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  1. #14
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    Jan 2004
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    Lancaster PA
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    According to his other post, his winter rate after 750 KWH is 3.74 cents.
    Making electrice resistance heat cheaper then gas.
    Plus, he can still get the benefit of the heat pump with electric aux heat when the OD temps are below design.

    Heat pump with electric aux will cost less to heat with, then dual fuel.
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  2. #15
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    Jun 2007
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    Quote Originally Posted by beenthere View Post
    According to his other post, his winter rate after 750 KWH is 3.74 cents.
    Making electrice resistance heat cheaper then gas.
    Plus, he can still get the benefit of the heat pump with electric aux heat when the OD temps are below design.

    Heat pump with electric aux will cost less to heat with, then dual fuel.
    OK - I remember that now. 3.74 cents per kw-hr is really dirt cheap.

    Would you have any concerns that the heat pump would run almost non-stop on brutally cold days?

    Take care.

  3. #16
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    Jan 2004
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    Lancaster PA
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    Not if the right thermostat was used and proper set up was done.

    Around here, a lot of heat pumps don't shut of at design temps. But its not like the temp is at design for a month at a time.

    The CPH of the aux heat can be set lower then first stage. That will cause the aux heat to satisfy the heat demand.
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  4. #17
    Join Date
    Mar 2007
    Location
    NW AR
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    Dual fuel (gas) may be a better option for your location.

    Sized correctly, electric backup can heat your house. Your call.

  5. #18
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    Jan 2004
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    Lancaster PA
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    67,761
    [quote=ar_hvac_man;1996929]Dual fuel (gas) may be a better option for your location.

    quote]

    What makes you think that?
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  6. #19
    Join Date
    Apr 2005
    Location
    Kingston Ontario Canada
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    1,210
    Quote Originally Posted by skippedover View Post
    This is a joke answer, right? 80% of the heat in the air is still available at zero-degrees. Absolute zero is well below that you might remember from thermodynamics class, -459*F. So a HP can pick up a lot of heat at temps. below 25 or 30. Whether it has sufficient capacity to heat the space is subject to proper sizing and installation. And I seriously doubt that the amount of gas you burn in So. California would heat a Nebraska home for 24-hours in the dead of winter.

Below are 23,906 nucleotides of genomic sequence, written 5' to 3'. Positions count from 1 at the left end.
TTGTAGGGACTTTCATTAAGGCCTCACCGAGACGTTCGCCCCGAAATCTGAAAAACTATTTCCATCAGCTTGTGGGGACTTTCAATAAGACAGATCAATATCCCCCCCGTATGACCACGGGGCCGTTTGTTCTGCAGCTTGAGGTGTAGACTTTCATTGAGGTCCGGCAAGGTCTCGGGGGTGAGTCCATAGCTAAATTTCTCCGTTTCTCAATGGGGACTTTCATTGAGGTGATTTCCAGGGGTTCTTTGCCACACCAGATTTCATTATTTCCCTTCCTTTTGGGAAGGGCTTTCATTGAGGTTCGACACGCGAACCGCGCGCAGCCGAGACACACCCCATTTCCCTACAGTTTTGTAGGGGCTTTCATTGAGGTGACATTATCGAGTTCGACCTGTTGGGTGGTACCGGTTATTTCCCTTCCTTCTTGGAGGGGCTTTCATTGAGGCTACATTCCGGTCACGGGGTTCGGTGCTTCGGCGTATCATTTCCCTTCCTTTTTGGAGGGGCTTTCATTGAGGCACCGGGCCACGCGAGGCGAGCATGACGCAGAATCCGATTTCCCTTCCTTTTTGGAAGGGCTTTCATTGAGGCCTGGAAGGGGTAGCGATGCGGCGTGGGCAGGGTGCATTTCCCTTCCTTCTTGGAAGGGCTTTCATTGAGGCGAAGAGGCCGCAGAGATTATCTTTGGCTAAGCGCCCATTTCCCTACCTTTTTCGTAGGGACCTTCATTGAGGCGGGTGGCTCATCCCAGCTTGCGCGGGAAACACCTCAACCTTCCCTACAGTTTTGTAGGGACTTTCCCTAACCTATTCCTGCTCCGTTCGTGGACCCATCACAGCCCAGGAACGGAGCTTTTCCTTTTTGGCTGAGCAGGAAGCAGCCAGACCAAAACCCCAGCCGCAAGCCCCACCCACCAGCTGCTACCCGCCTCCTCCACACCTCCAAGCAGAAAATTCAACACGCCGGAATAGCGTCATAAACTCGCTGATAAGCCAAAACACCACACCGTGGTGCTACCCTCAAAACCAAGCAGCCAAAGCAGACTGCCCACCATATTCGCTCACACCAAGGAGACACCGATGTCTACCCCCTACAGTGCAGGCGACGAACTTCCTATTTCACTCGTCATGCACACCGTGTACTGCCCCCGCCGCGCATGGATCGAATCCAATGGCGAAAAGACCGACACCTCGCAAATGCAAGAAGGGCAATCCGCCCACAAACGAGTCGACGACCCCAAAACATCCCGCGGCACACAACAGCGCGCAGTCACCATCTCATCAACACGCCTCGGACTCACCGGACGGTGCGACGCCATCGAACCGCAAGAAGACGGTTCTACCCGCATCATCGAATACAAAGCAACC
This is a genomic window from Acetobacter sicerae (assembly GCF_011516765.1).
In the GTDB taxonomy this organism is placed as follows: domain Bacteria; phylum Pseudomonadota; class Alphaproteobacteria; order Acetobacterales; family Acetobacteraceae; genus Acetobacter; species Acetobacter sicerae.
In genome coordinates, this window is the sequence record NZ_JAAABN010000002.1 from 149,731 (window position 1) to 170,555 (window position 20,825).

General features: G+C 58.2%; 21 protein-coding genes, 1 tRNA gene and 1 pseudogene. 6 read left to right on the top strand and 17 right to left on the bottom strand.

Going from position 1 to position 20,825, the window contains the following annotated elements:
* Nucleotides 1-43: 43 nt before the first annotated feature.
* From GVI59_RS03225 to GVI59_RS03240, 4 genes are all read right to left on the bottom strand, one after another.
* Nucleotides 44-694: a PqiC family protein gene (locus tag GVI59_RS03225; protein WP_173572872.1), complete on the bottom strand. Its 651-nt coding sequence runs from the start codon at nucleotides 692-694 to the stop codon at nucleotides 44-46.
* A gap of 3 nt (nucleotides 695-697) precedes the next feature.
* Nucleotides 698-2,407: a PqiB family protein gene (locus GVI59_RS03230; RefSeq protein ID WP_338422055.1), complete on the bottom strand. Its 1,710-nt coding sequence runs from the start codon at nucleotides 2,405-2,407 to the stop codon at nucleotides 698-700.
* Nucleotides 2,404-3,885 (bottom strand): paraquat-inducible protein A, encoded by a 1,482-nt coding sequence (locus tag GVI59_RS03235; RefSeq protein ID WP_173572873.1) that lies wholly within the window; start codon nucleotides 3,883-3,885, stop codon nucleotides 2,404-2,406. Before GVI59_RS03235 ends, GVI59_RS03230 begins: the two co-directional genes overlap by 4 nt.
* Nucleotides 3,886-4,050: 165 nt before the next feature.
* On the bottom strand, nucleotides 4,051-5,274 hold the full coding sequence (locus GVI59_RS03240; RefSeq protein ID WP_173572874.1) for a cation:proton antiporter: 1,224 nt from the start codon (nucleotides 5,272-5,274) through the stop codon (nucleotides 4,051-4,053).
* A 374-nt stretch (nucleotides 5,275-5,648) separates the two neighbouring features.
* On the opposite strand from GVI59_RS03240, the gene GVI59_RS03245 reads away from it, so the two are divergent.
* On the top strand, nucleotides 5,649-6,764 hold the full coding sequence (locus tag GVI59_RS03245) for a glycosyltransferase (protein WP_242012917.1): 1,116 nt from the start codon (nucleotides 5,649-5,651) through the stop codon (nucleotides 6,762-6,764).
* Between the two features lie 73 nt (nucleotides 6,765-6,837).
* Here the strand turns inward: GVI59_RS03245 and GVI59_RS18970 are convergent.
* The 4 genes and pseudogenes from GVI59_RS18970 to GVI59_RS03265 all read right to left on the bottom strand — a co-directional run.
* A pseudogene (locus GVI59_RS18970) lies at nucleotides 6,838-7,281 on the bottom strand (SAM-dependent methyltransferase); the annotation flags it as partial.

Using a HP alone in Nebraska for the dead of winter is probably not a good idea, unless it's a geo-thermal properly installed. Otherwise I'd recommend a dual-fuel system, whereby you take advantage of the HP during the milder days and use the fossil fuel system for the coldest weather. You need to do your homework as to the efficiency of gas versus electric heat in your area. You can choose from natural gas, if available, propane gas, fuel oil if available or electric resistance heat. A good HVAC company that does dual fuel systems will be able to help you with that, so your job is to find a good company. Start that process by polling by telephone each company in the phone book and accept for bids only those companies that answer the question appropriately. The question is, "How do you size a furnace or air conditioning system for a home?" The only acceptable answers are those that refer to a heat gain/loss analysis. All other methods, by experience, by square footage or similar should be rejected out of hand.
    Skippedover: That is a great answer to the HO's question. One of the best I have ever read on here....

    thorton
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  7. #20

    Thanks, but........

    Now I'm more confused than ever. Some say go with the electric heat strips, others say go with the dual fuel system. Is there any way to know for sure which would be the best system from a comfort and efficiency standpoint? Or, should I just choose one and hope it works out? As you are all aware, this is a major expense and I would surely like to get it right the first time.
    I really do appreciate the advice each has given so far.

    Neal

  8. #21